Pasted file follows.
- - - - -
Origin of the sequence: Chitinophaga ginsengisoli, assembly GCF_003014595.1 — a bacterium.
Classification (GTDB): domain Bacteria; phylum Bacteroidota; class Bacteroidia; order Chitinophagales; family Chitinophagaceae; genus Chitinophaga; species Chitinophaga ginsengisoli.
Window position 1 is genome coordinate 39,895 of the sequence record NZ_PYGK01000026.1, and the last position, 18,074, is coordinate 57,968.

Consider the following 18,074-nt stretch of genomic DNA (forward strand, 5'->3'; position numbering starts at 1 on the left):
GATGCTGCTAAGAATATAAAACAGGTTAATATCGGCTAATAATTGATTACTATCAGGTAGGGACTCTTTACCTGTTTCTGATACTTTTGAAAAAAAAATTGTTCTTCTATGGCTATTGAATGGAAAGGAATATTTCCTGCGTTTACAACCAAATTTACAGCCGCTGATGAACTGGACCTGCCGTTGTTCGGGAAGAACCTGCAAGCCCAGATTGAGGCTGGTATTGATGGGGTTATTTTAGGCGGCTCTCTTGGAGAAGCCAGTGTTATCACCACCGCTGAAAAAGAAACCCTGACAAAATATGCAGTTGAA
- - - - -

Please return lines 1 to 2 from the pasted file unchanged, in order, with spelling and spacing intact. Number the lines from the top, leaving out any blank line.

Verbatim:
Origin of the sequence: Chitinophaga ginsengisoli, assembly GCF_003014595.1 — a bacterium.
Classification (GTDB): domain Bacteria; phylum Bacteroidota; class Bacteroidia; order Chitinophagales; family Chitinophagaceae; genus Chitinophaga; species Chitinophaga ginsengisoli.